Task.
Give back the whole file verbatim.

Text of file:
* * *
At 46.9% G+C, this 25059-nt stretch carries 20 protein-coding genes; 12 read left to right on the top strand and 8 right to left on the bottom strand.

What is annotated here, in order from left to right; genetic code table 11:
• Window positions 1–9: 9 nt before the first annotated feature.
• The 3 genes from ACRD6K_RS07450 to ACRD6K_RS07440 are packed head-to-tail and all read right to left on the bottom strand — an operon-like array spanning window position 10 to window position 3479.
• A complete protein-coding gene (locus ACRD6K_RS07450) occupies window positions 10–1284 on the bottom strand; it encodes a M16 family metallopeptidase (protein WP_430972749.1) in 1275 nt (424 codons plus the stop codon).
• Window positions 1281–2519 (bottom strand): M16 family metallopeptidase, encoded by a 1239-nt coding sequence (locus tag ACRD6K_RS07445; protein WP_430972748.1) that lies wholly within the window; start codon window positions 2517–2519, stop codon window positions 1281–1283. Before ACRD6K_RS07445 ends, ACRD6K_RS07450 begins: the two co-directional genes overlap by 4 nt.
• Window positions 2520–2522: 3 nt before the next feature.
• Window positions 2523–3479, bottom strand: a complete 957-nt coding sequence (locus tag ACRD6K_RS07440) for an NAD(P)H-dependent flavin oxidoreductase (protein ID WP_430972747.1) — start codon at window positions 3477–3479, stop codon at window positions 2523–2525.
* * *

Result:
At 46.9% G+C, this 25059-nt stretch carries 20 protein-coding genes; 12 read left to right on the top strand and 8 right to left on the bottom strand.

What is annotated here, in order from left to right; genetic code table 11:
• Window positions 1–9: 9 nt before the first annotated feature.
• The 3 genes from ACRD6K_RS07450 to ACRD6K_RS07440 are packed head-to-tail and all read right to left on the bottom strand — an operon-like array spanning window position 10 to window position 3479.
• A complete protein-coding gene (locus ACRD6K_RS07450) occupies window positions 10–1284 on the bottom strand; it encodes a M16 family metallopeptidase (protein WP_430972749.1) in 1275 nt (424 codons plus the stop codon).
• Window positions 1281–2519 (bottom strand): M16 family metallopeptidase, encoded by a 1239-nt coding sequence (locus tag ACRD6K_RS07445; protein WP_430972748.1) that lies wholly within the window; start codon window positions 2517–2519, stop codon window positions 1281–1283. Before ACRD6K_RS07445 ends, ACRD6K_RS07450 begins: the two co-directional genes overlap by 4 nt.
• Window positions 2520–2522: 3 nt before the next feature.
• Window positions 2523–3479, bottom strand: a complete 957-nt coding sequence (locus tag ACRD6K_RS07440) for an NAD(P)H-dependent flavin oxidoreductase (protein ID WP_430972747.1) — start codon at window positions 3477–3479, stop codon at window positions 2523–2525.